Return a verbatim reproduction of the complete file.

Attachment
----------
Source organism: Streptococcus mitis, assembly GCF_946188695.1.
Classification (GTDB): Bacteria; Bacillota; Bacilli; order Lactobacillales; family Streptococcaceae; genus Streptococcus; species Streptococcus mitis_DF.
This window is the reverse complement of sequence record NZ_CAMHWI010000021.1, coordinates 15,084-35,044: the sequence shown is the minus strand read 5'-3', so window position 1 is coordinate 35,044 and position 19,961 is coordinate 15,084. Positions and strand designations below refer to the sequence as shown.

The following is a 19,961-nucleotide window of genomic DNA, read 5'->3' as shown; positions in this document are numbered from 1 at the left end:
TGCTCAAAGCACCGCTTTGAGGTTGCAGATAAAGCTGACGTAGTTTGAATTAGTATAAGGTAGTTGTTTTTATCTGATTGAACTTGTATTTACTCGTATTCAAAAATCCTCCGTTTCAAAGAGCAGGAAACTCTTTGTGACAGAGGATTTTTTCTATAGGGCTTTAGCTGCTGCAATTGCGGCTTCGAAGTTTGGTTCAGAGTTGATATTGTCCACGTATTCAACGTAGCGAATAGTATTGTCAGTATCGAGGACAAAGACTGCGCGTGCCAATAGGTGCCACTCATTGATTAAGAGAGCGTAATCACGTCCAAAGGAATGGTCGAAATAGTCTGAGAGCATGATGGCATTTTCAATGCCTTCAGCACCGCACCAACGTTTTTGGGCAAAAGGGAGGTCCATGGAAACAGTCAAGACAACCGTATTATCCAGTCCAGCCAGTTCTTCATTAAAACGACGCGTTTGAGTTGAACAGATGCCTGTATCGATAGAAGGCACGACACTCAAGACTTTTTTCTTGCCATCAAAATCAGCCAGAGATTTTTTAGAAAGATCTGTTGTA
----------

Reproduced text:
Source organism: Streptococcus mitis, assembly GCF_946188695.1.
Classification (GTDB): Bacteria; Bacillota; Bacilli; order Lactobacillales; family Streptococcaceae; genus Streptococcus; species Streptococcus mitis_DF.
This window is the reverse complement of sequence record NZ_CAMHWI010000021.1, coordinates 15,084-35,044: the sequence shown is the minus strand read 5'-3', so window position 1 is coordinate 35,044 and position 19,961 is coordinate 15,084. Positions and strand designations below refer to the sequence as shown.

The following is a 19,961-nucleotide window of genomic DNA, read 5'->3' as shown; positions in this document are numbered from 1 at the left end:
TGCTCAAAGCACCGCTTTGAGGTTGCAGATAAAGCTGACGTAGTTTGAATTAGTATAAGGTAGTTGTTTTTATCTGATTGAACTTGTATTTACTCGTATTCAAAAATCCTCCGTTTCAAAGAGCAGGAAACTCTTTGTGACAGAGGATTTTTTCTATAGGGCTTTAGCTGCTGCAATTGCGGCTTCGAAGTTTGGTTCAGAGTTGATATTGTCCACGTATTCAACGTAGCGAATAGTATTGTCAGTATCGAGGACAAAGACTGCGCGTGCCAATAGGTGCCACTCATTGATTAAGAGAGCGTAATCACGTCCAAAGGAATGGTCGAAATAGTCTGAGAGCATGATGGCATTTTCAATGCCTTCAGCACCGCACCAACGTTTTTGGGCAAAAGGGAGGTCCATGGAAACAGTCAAGACAACCGTATTATCCAGTCCAGCCAGTTCTTCATTAAAACGACGCGTTTGAGTTGAACAGATGCCTGTATCGATAGAAGGCACGACACTCAAGACTTTTTTCTTGCCATCAAAATCAGCCAGAGATTTTTTAGAAAGATCTGTTGTA